There are many tools available for predicting industrial noise levels, reverberation times and the effectiveness of noise-control measures. These comprise manufacturers’ test data, prediction algorithms, or empirical models, as well as more complex method-of-image or computer modeling. This article will briefly discuss several of the methods to predict exterior noise levels.
The easiest way to predict the noise levels that will be produced by a proposed project is to locate and measure the noise at either an identical or a substantially similar existing site. However, chances are the measured data will need to be adjusted in some way to allow for differences in equipment or operation that will occur at the new project site.
Manufacturers’ Test Data
Nowadays, many equipment manufacturers recognize that noise is an issue. Therefore, they have had their equipment tested under laboratory conditions and can provide the consultant with valuable acoustical data, such as sound power levels.
In the absence of available equipment to measure, or the equipment manufacturers’ data, it is sometimes necessary to use standardized prediction algorithms to estimate equipment noise levels. These are based on one or more studies that have been conducted over the years. Unfortunately, some of the algorithms are based on measurements of older technologies that may not accurately reflect today’s equipment noise levels.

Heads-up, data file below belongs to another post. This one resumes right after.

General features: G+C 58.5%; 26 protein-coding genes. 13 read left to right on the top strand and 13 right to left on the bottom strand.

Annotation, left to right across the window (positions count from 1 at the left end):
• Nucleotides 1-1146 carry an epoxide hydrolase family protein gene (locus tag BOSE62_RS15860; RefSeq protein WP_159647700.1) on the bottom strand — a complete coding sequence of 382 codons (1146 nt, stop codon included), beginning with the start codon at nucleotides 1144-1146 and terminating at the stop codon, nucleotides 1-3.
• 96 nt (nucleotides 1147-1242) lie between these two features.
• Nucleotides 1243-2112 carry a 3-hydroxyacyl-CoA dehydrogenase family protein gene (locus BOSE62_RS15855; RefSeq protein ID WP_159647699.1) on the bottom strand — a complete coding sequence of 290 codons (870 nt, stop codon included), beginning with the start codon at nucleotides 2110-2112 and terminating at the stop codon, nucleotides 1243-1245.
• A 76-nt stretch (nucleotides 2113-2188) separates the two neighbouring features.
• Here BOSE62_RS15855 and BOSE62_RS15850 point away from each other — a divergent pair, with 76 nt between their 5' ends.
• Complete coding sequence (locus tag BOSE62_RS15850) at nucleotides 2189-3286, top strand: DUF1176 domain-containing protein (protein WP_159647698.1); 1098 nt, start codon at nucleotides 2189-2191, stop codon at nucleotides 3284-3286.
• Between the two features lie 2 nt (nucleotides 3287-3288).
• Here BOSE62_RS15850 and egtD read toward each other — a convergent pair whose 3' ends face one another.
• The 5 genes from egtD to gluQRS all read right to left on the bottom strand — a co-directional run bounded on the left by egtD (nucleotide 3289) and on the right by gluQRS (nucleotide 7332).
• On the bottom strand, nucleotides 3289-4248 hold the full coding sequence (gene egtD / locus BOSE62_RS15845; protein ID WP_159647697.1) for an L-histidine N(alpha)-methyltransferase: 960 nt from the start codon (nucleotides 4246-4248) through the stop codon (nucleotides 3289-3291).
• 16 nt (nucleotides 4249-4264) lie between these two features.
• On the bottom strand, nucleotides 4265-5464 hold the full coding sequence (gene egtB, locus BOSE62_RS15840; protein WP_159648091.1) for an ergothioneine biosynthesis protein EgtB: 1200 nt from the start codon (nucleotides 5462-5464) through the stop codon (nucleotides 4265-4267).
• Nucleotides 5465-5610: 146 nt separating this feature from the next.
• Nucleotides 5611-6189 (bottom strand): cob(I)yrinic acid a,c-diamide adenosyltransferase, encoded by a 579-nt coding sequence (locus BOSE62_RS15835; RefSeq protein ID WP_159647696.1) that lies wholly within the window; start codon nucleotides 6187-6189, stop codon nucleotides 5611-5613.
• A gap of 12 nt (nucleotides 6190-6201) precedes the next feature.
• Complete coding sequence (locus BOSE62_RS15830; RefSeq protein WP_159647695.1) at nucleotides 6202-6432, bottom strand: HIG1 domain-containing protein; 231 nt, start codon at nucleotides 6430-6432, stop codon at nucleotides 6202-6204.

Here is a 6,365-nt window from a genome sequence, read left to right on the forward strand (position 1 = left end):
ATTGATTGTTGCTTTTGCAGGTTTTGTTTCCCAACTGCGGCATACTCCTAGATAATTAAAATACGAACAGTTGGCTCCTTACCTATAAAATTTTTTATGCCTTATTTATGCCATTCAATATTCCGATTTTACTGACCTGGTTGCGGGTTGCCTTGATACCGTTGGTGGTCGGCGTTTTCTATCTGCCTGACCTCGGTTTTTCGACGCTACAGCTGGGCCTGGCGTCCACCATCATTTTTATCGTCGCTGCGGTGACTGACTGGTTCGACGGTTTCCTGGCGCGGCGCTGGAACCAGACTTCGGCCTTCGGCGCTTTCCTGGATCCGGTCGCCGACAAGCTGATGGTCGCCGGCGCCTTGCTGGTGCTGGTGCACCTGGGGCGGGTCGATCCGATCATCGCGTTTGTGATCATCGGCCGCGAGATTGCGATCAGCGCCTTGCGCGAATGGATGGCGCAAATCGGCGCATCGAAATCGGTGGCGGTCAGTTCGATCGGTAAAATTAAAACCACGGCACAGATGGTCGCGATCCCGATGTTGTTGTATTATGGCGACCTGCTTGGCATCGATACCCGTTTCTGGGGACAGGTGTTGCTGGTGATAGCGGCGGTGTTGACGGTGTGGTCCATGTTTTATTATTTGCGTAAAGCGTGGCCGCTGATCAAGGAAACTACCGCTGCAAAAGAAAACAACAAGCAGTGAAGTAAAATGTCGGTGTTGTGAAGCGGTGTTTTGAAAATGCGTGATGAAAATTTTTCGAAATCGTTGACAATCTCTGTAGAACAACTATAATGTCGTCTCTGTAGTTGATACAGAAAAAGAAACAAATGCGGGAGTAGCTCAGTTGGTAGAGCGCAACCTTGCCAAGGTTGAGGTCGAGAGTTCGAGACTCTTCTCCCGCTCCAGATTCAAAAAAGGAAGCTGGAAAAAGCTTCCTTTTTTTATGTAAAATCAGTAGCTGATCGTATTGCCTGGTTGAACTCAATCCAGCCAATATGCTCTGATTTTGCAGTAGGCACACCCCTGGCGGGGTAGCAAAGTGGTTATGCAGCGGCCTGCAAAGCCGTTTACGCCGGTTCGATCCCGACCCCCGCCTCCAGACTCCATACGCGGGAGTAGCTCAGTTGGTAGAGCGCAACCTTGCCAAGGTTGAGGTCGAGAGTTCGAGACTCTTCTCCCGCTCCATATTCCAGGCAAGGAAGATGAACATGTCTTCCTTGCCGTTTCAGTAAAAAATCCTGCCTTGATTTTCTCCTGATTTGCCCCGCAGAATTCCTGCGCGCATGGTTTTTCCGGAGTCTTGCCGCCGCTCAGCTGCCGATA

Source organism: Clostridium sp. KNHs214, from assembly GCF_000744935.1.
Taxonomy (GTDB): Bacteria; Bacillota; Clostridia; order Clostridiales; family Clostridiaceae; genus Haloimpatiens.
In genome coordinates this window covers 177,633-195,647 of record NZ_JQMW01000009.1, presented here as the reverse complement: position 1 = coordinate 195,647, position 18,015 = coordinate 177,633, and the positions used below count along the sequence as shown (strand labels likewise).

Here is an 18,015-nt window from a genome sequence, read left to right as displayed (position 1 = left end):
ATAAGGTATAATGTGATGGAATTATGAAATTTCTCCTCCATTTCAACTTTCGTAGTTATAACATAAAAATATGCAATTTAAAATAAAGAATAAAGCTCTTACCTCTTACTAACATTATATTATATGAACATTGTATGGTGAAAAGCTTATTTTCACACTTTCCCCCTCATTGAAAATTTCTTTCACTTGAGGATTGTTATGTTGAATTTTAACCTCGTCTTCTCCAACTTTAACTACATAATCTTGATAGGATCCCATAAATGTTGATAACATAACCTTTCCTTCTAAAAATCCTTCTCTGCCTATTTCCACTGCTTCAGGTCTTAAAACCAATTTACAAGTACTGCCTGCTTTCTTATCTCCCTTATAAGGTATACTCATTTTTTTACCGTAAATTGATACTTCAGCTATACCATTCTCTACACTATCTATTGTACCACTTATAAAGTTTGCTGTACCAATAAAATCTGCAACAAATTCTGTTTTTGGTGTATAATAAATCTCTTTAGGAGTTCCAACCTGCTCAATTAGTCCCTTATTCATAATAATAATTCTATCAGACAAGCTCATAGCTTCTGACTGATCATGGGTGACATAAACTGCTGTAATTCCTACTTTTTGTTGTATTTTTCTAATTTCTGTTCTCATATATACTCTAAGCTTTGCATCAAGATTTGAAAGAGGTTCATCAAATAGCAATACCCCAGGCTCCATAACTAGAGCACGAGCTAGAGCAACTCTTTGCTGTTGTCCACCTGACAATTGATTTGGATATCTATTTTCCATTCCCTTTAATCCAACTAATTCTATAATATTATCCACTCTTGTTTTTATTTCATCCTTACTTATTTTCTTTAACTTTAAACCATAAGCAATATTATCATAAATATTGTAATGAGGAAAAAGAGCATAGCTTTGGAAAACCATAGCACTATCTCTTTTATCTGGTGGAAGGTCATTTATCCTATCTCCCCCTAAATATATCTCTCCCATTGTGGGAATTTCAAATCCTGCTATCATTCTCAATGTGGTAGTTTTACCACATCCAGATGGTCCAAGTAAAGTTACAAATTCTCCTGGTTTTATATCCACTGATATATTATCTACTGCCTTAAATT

Computer modeling is usually employed in predicting transportation noise (e.g., traffic, railroad and aircraft). The noise prediction is calculated by input of many variables, any of which can have a dramatic effect on the result. Computer models can be extremely accurate, but it is essential to base the model on good data, and to calibrate the model with measurements of existing conditions.
This is the hard part. Establishing the noise levels of the various sources (as described above) is comparatively simple. But numerous studies have been performed, and volumes written, about noise propagation. At short distances (100’ to 300’) propagation can be fairly straightforward. Only intervening barriers need to be seriously considered. But at longer distances, we need to be concerned with ground and atmospheric effects. These can significantly increase or decrease noise levels, often within moments. This issue is very complex, and will be discussed in greater detail in a future article.
The Art of Predicting Noise
As indicated above, there are a number of tools that can be used to predict exterior noise levels. But the most important one, the reason we are hired, is experience. This is the “art” of predicting noise. Knowing when and how to tweak the models, and understanding the relationship between the many variables, is what makes the difference between a “prediction” and a realistic, reasonable estimate.